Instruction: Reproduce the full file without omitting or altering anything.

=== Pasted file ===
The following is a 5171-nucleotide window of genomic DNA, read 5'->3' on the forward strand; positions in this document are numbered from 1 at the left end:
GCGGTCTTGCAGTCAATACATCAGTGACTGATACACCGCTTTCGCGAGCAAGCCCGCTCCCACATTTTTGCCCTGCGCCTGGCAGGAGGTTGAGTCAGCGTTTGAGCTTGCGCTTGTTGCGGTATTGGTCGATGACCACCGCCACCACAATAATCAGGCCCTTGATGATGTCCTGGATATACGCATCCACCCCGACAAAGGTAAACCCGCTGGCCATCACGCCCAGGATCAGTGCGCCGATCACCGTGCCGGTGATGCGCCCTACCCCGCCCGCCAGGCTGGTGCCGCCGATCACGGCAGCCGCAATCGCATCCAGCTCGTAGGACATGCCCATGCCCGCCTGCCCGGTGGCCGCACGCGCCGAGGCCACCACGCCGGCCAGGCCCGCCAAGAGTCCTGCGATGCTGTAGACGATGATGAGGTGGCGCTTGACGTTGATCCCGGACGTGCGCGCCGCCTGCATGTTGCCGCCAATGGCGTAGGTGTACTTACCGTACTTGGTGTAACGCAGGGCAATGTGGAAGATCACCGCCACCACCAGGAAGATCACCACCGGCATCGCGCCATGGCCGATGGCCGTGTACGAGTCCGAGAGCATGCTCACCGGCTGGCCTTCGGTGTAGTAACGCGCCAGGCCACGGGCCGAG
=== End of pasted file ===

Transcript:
The following is a 5171-nucleotide window of genomic DNA, read 5'->3' on the forward strand; positions in this document are numbered from 1 at the left end:
GCGGTCTTGCAGTCAATACATCAGTGACTGATACACCGCTTTCGCGAGCAAGCCCGCTCCCACATTTTTGCCCTGCGCCTGGCAGGAGGTTGAGTCAGCGTTTGAGCTTGCGCTTGTTGCGGTATTGGTCGATGACCACCGCCACCACAATAATCAGGCCCTTGATGATGTCCTGGATATACGCATCCACCCCGACAAAGGTAAACCCGCTGGCCATCACGCCCAGGATCAGTGCGCCGATCACCGTGCCGGTGATGCGCCCTACCCCGCCCGCCAGGCTGGTGCCGCCGATCACGGCAGCCGCAATCGCATCCAGCTCGTAGGACATGCCCATGCCCGCCTGCCCGGTGGCCGCACGCGCCGAGGCCACCACGCCGGCCAGGCCCGCCAAGAGTCCTGCGATGCTGTAGACGATGATGAGGTGGCGCTTGACGTTGATCCCGGACGTGCGCGCCGCCTGCATGTTGCCGCCAATGGCGTAGGTGTACTTACCGTACTTGGTGTAACGCAGGGCAATGTGGAAGATCACCGCCACCACCAGGAAGATCACCACCGGCATCGCGCCATGGCCGATGGCCGTGTACGAGTCCGAGAGCATGCTCACCGGCTGGCCTTCGGTGTAGTAACGCGCCAGGCCACGGGCCGAG